The deaths of 94 mentally-ill patients in Gauteng and the nation’s response to this reeks of an old-style blame culture that needs to be shifted if we want to prevent this kind of tragedy from happening again.
The deaths of 94 mentally-ill patients in Gauteng during the course of 2016 is a medical Marikana and an appalling example of the failure of leadership.
These patients died of hunger and neglect. They died because maybe someone in an office was waiting for three signatures on a document thus delaying payment of invoices; maybe because people behind computers were completely disconnected from the patients whose carers needed to buy food.
But the resignation of the Gauteng Health MEC Qedani Mahlangu – symbolic as it might be – will do little to address these kinds of issues, as Mahlangu was not the person actually making the transfers and organising the welfare of the patients.
The national response to the situation reeks of an old-style blame-culture. In such a corporate culture people hide problems and hope their superiors won’t find out; this is where problems are seen as bad things to be covered up instead of opportunities for learning and improvement.
Managers and leaders should be helped to take charge of their workplaces in a different way: by building relationships with their employees and co-workers, fostering trust and respect in the service of value to customers and patients.
The philosophy calls for a shift away from focusing purely on production efficiencies, to developing and empowering the people in teams, be that in a factory, an office or a hospital clinic. Enabling people to come up with solutions to the problems they face and helping them to voice them so that change can happen, is what the lean philosophy is all about.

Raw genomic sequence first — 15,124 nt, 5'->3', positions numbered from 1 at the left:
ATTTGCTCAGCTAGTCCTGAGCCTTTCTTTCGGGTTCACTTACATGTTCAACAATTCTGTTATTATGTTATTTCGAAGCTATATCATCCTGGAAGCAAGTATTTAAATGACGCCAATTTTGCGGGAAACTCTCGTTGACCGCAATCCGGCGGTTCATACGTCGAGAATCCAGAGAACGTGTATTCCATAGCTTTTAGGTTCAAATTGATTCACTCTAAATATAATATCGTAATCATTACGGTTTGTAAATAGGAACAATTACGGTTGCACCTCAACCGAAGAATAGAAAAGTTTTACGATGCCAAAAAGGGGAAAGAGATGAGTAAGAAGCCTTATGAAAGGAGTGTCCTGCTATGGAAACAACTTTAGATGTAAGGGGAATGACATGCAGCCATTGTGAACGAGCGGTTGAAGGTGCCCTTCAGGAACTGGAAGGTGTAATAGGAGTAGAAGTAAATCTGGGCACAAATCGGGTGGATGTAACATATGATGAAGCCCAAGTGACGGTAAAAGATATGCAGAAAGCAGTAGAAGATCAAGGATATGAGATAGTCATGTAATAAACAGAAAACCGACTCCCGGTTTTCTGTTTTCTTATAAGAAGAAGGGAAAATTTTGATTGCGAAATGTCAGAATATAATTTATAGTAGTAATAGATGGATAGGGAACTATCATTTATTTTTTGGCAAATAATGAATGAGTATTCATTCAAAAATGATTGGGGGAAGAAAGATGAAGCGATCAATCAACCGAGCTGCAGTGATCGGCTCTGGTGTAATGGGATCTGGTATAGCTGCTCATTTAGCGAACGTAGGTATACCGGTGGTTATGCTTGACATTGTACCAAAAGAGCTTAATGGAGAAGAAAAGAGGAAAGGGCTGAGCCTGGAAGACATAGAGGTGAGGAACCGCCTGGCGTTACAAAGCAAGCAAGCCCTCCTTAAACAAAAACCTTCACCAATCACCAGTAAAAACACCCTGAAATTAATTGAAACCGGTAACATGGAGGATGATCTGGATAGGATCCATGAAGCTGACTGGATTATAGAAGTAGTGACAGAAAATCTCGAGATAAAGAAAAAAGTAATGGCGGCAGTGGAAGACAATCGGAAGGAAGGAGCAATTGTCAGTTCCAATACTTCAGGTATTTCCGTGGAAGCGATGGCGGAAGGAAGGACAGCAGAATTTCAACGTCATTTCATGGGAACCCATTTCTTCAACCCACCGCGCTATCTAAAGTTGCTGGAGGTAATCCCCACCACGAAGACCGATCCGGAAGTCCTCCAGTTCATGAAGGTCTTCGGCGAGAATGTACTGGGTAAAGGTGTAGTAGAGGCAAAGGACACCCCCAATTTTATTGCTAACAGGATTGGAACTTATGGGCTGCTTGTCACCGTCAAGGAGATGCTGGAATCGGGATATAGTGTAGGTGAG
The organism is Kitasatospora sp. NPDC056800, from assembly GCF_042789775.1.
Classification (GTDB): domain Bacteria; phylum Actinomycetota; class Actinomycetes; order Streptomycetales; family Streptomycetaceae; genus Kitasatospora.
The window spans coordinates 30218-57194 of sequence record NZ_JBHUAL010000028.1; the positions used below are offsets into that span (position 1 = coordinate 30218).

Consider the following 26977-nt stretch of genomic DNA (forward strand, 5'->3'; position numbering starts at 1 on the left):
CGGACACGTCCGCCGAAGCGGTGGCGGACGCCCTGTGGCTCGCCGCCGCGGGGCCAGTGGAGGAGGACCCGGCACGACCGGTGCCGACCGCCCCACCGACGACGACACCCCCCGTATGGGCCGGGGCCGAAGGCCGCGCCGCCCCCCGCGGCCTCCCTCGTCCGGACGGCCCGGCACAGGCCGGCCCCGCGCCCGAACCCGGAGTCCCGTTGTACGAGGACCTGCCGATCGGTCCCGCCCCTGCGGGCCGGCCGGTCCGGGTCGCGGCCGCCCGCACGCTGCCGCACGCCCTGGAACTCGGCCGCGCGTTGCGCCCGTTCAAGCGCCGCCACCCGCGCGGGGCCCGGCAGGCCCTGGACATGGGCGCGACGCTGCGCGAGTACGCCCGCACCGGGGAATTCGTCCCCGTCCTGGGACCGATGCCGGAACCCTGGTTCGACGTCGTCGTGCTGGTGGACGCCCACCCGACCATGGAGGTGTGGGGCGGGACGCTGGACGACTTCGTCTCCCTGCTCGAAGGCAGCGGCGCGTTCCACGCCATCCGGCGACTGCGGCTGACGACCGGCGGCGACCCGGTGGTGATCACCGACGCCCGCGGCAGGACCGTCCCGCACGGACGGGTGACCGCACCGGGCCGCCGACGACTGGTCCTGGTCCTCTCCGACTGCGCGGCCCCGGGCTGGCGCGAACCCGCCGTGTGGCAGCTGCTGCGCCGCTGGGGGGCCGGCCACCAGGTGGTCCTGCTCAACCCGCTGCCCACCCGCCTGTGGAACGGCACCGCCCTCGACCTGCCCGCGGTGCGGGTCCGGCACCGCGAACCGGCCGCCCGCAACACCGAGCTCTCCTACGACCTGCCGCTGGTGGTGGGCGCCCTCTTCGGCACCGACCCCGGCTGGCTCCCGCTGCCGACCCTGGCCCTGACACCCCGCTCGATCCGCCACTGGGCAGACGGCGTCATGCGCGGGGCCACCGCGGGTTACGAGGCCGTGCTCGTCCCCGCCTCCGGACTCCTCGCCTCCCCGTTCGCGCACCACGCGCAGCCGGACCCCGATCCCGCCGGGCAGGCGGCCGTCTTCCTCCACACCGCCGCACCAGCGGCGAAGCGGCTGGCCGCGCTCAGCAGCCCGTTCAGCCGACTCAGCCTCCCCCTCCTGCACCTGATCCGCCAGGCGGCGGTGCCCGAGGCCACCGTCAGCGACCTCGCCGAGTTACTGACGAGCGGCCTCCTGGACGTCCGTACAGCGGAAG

All too often in the case of big business failures or, as in the case of the patient deaths in Gauteng, a disconnect happens between the managers at the top and the officials transferring patients to facilities without proper licencing or staff. The disconnect leads to cumbersome administrative processes that take weeks to conclude, and are far removed from the patients who suffer as a result.
The core of lean leadership is the necessity of adopting a different way of behaving. It is both a leadership and a management system. This involves learning new behaviours and tools; like how to learn from mistakes instead of a knee-jerk disciplining of those who are seen to make them.
The resignation of the Health MEC may look like action is being taken to address the issues that gave rise to this tragedy. But this is not where people should be looking. It is the line of command that needs examination, looking at who did what and why, where the hold-ups were and why red flags were not raised in time to prevent this tragedy.
Crucifying the MEC does not bring us closer to preventing this kind of disaster from happening again. That is where the focus should be now, not on pointing fingers but on finding solutions.
Professor Normal Faull of the Lean Institute Africa (LIA) at the UCT Graduate School of Business (GSB).